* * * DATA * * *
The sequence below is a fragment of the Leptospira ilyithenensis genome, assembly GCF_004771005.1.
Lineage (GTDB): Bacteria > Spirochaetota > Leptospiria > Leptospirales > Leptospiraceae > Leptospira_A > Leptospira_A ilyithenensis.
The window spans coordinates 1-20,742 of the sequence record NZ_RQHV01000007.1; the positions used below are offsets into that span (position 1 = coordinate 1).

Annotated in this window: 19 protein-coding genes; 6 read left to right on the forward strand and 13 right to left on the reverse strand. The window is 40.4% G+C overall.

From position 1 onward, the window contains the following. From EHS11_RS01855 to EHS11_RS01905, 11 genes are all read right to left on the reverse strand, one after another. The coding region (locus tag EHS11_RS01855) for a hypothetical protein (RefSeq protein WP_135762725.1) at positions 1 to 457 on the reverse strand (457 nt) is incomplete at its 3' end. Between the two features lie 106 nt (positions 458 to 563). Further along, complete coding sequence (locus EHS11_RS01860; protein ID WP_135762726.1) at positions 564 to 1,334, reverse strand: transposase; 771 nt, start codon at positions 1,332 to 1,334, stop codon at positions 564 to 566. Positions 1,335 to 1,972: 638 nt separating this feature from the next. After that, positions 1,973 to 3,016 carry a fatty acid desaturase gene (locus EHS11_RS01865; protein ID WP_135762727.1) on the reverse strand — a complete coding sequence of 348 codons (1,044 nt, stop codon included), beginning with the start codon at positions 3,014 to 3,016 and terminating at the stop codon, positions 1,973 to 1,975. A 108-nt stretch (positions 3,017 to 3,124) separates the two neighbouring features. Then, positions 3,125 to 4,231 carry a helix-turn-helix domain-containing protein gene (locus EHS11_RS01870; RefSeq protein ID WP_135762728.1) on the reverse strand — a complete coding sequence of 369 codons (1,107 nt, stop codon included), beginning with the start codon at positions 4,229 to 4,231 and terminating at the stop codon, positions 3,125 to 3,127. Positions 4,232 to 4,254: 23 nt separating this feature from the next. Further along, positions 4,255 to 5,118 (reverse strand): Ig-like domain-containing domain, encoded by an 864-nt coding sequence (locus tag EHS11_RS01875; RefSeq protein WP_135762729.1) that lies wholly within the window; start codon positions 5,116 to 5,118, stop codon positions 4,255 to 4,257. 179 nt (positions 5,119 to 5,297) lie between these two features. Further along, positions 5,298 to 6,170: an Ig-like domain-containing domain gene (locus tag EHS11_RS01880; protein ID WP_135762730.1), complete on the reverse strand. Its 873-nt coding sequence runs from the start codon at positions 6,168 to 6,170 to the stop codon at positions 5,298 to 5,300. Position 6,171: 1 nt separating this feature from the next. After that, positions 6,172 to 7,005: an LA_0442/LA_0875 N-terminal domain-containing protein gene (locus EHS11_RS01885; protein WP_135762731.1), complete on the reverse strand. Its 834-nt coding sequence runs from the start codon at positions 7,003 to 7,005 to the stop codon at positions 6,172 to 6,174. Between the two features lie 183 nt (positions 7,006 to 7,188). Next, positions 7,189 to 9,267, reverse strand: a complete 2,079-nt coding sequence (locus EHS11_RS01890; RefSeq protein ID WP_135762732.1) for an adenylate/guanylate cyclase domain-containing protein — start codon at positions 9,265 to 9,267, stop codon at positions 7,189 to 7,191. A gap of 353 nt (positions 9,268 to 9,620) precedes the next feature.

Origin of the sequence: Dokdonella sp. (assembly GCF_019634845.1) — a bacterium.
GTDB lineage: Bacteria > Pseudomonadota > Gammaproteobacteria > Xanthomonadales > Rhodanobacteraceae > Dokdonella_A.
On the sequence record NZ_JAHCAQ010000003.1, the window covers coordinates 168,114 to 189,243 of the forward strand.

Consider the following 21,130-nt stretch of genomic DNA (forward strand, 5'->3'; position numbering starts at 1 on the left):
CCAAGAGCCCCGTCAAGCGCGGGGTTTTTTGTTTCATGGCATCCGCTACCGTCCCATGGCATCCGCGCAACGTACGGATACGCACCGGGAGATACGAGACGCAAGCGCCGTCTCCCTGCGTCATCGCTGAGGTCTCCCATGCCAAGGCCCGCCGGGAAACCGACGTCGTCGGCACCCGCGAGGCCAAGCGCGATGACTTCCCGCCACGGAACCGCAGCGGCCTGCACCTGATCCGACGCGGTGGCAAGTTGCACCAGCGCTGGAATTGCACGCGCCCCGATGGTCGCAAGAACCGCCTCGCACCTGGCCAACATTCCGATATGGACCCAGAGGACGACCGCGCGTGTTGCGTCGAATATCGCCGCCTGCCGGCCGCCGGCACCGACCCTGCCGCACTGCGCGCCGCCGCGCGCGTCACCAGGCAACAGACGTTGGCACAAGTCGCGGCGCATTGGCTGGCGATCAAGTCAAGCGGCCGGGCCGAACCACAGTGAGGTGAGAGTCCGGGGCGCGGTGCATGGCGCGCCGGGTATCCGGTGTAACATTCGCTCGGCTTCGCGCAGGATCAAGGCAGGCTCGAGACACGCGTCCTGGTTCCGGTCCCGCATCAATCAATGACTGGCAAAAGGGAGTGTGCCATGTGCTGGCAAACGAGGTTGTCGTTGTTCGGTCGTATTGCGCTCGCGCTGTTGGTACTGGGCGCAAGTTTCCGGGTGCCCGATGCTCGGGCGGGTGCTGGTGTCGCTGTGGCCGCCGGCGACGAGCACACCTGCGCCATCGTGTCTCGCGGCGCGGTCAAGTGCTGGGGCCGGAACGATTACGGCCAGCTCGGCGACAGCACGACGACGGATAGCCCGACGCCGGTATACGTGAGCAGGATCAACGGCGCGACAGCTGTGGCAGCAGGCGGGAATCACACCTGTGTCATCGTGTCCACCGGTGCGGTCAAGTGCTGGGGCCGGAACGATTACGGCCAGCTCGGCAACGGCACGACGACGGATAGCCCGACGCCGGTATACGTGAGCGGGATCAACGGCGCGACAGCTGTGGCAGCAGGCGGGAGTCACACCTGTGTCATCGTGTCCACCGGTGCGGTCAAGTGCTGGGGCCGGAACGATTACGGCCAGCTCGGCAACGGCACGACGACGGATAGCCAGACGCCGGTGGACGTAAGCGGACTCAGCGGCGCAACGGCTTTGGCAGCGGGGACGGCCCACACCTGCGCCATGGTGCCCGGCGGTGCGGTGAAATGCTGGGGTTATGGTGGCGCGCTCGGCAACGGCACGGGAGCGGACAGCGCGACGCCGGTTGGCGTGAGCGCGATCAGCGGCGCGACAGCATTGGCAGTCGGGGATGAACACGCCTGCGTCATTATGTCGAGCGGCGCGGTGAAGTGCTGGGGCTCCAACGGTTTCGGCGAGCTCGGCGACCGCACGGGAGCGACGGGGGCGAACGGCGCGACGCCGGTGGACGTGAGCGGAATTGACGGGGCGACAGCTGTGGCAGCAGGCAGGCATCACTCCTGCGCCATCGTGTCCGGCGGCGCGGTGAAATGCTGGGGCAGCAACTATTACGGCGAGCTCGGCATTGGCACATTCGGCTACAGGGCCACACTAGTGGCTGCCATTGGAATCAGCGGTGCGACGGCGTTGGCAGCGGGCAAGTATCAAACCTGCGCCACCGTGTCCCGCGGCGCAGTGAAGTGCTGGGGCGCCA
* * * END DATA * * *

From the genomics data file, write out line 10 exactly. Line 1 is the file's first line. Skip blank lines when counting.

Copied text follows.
CCAAGAGCCCCGTCAAGCGCGGGGTTTTTTGTTTCATGGCATCCGCTACCGTCCCATGGCATCCGCGCAACGTACGGATACGCACCGGGAGATACGAGACGCAAGCGCCGTCTCCCTGCGTCATCGCTGAGGTCTCCCATGCCAAGGCCCGCCGGGAAACCGACGTCGTCGGCACCCGCGAGGCCAAGCGCGATGACTTCCCGCCACGGAACCGCAGCGGCCTGCACCTGATCCGACGCGGTGGCAAGTTGCACCAGCGCTGGAATTGCACGCGCCCCGATGGTCGCAAGAACCGCCTCGCACCTGGCCAACATTCCGATATGGACCCAGAGGACGACCGCGCGTGTTGCGTCGAATATCGCCGCCTGCCGGCCGCCGGCACCGACCCTGCCGCACTGCGCGCCGCCGCGCGCGTCACCAGGCAACAGACGTTGGCACAAGTCGCGGCGCATTGGCTGGCGATCAAGTCAAGCGGCCGGGCCGAACCACAGTGAGGTGAGAGTCCGGGGCGCGGTGCATGGCGCGCCGGGTATCCGGTGTAACATTCGCTCGGCTTCGCGCAGGATCAAGGCAGGCTCGAGACACGCGTCCTGGTTCCGGTCCCGCATCAATCAATGACTGGCAAAAGGGAGTGTGCCATGTGCTGGCAAACGAGGTTGTCGTTGTTCGGTCGTATTGCGCTCGCGCTGTTGGTACTGGGCGCAAGTTTCCGGGTGCCCGATGCTCGGGCGGGTGCTGGTGTCGCTGTGGCCGCCGGCGACGAGCACACCTGCGCCATCGTGTCTCGCGGCGCGGTCAAGTGCTGGGGCCGGAACGATTACGGCCAGCTCGGCGACAGCACGACGACGGATAGCCCGACGCCGGTATACGTGAGCAGGATCAACGGCGCGACAGCTGTGGCAGCAGGCGGGAATCACACCTGTGTCATCGTGTCCACCGGTGCGGTCAAGTGCTGGGGCCGGAACGATTACGGCCAGCTCGGCAACGGCACGACGACGGATAGCCCGACGCCGGTATACGTGAGCGGGATCAACGGCGCGACAGCTGTGGCAGCAGGCGGGAGTCACACCTGTGTCATCGTGTCCACCGGTGCGGTCAAGTGCTGGGGCCGGAACGATTACGGCCAGCTCGGCAACGGCACGACGACGGATAGCCAGACGCCGGTGGACGTAAGCGGACTCAGCGGCGCAACGGCTTTGGCAGCGGGGACGGCCCACACCTGCGCCATGGTGCCCGGCGGTGCGGTGAAATGCTGGGGTTATGGTGGCGCGCTCGGCAACGGCACGGGAGCGGACAGCGCGACGCCGGTTGGCGTGAGCGCGATCAGCGGCGCGACAGCATTGGCAGTCGGGGATGAACACGCCTGCGTCATTATGTCGAGCGGCGCGGTGAAGTGCTGGGGCTCCAACGGTTTCGGCGAGCTCGGCGACCGCACGGGAGCGACGGGGGCGAACGGCGCGACGCCGGTGGACGTGAGCGGAATTGACGGGGCGACAGCTGTGGCAGCAGGCAGGCATCACTCCTGCGCCATCGTGTCCGGCGGCGCGGTGAAATGCTGGGGCAGCAACTATTACGGCGAGCTCGGCATTGGCACATTCGGCTACAGGGCCACACTAGTGGCTGCCATTGGAATCAGCGGTGCGACGGCGTTGGCAGCGGGCAAGTATCAAACCTGCGCCACCGTGTCCCGCGGCGCAGTGAAGTGCTGGGGCGCCA